220-mph winds could occur as part of a Category 5 hurricane, which the National Weather Service defines as one that has 157-mph winds or higher, during which “catastrophic damage will occur” and “a high percentage of framed homes will be destroyed with total roof failure and wall collapse.”

Flood Protection

The facility’s first floor is about 22 feet above ground level to avoid potential flooding from possible wave action.

Additionally, Ajax reports the building will have components such as storm drainage piping, inlets, and water detention areas to meet rain load requirements and comply with Federal Emergency Management Agency (FEMA) 361 Section B7.2.4 Rainwater Drainage.

Furthermore, the backup generator will be protected against a 500-year flood event, Ajax explained, “by implementing specific activities or by locating the generator(s) outside the Special Flood Hazard Area (SFHA) and shall be protected against wind with a rated enclosure based on its location requirements.”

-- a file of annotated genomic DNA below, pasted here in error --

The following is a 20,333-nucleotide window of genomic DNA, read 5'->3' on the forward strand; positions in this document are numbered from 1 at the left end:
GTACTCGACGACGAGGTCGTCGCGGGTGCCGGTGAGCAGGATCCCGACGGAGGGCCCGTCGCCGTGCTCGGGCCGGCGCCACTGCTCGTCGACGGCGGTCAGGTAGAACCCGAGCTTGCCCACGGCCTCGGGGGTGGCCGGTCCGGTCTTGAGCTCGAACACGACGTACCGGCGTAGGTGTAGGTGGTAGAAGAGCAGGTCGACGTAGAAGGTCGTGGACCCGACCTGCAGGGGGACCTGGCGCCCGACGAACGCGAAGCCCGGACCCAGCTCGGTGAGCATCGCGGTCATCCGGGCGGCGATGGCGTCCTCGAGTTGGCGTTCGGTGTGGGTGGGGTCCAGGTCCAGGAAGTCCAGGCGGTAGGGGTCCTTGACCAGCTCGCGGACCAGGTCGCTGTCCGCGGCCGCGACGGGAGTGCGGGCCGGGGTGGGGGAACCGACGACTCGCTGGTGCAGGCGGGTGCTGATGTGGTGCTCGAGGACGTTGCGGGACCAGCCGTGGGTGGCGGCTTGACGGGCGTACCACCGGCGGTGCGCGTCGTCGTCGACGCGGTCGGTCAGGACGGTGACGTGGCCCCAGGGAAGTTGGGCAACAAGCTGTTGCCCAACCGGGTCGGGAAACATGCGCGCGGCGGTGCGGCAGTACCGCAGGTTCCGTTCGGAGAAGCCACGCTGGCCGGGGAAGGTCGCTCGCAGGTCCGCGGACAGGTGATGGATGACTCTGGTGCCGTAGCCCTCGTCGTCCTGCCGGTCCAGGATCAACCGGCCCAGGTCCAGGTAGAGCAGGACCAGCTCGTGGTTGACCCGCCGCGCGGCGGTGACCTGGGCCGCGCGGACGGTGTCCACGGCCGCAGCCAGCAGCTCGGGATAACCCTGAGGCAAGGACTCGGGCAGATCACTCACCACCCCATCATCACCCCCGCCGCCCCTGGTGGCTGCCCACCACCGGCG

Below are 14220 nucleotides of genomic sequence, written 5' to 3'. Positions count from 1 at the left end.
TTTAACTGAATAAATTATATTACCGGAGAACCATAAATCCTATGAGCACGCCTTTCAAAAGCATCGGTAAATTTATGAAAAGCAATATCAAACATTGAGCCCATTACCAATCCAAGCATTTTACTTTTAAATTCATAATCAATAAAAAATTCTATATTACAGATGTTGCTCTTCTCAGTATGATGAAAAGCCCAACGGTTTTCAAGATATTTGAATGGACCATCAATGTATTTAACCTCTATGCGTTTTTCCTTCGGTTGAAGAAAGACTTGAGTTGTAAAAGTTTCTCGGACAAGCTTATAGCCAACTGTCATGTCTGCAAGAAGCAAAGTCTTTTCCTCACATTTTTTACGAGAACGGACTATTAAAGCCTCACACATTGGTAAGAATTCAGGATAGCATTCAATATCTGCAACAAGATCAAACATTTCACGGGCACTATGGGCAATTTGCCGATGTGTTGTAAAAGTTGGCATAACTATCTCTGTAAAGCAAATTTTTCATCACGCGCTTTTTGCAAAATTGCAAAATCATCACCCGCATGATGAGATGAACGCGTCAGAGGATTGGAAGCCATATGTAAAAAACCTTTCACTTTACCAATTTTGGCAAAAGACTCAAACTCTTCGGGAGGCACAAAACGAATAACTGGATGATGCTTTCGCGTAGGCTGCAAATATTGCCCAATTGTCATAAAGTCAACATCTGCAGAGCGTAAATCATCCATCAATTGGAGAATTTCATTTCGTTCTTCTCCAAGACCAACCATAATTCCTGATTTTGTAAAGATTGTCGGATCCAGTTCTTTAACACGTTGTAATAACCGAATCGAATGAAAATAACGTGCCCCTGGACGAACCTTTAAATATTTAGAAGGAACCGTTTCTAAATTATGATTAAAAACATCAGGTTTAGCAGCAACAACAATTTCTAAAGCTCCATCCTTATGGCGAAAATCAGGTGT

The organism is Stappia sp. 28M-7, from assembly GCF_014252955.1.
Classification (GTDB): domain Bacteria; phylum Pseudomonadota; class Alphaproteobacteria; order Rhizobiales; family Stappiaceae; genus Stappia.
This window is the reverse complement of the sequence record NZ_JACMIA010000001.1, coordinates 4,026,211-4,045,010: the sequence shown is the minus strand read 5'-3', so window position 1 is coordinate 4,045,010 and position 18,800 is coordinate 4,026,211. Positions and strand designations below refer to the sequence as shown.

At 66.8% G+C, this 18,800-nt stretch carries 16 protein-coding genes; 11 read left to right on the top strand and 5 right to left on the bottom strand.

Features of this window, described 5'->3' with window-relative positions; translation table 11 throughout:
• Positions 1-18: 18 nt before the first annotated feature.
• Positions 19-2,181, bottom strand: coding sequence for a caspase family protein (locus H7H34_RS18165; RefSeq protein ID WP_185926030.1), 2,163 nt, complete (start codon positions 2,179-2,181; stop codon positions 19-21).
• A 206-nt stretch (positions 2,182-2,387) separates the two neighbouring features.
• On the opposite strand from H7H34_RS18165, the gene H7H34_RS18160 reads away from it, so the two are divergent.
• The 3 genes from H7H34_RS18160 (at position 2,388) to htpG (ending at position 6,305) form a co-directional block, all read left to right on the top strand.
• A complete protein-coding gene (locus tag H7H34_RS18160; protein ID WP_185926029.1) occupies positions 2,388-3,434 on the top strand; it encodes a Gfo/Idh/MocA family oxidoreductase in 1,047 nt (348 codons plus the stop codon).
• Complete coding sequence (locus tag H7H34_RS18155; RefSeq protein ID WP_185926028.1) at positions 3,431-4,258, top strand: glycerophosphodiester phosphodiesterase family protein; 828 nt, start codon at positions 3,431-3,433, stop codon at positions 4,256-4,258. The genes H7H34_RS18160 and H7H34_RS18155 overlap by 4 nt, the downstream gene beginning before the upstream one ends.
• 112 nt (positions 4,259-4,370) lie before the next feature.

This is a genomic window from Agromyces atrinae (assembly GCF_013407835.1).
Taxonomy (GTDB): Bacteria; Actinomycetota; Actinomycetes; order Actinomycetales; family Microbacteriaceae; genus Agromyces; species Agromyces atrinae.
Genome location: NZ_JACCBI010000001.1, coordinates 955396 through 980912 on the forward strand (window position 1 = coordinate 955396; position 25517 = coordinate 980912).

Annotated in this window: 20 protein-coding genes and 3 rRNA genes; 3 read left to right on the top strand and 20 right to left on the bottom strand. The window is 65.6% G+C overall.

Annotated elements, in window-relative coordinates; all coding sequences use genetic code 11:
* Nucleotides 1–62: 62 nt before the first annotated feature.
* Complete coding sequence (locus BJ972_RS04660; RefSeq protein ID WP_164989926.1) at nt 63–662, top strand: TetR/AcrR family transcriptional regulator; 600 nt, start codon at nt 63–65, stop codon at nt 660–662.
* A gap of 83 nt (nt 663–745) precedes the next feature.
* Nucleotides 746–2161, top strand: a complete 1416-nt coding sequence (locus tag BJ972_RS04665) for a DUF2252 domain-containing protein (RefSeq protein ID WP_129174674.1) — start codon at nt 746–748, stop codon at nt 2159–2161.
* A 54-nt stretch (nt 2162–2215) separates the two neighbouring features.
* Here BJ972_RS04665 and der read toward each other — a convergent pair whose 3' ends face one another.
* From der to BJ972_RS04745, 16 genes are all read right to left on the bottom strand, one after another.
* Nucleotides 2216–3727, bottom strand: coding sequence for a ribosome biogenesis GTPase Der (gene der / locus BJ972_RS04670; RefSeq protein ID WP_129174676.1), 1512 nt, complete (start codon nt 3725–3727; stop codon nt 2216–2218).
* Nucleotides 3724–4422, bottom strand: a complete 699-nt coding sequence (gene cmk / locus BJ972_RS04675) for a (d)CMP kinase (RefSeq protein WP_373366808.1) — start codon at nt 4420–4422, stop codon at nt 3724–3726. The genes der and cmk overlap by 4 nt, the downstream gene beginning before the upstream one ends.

Shelter Capabilities

Knight noted the facility will have septic tanks, drinking water tanks, and food so up to 150 employees can work for up to 4 days. It will also have emergency communications via satellite phone and Internet service.

“The building will be designed to meet and/or exceed FEMA’s requirements for a ‘safe room’ and thus will be designed to meet the FEMA P-361 Design and Construction for Community Safe Room’s guidance to provide ‘near-absolute protection,’ as well as [International Code Council] ICC 500 standards,” Ajax says.

Additionally, Shannon Weiner, director of Monroe County Emergency Management, told Key West Citizen that a 25-person dormitory space in the facility will be used as a training room when there’s no emergency.

Emergency Departments

Personnel will come from a variety of emergency departments.

The facility will house Monroe County Emergency Management, Monroe County Fire Rescue, and Monroe County Sheriff’s Office Dispatch Center.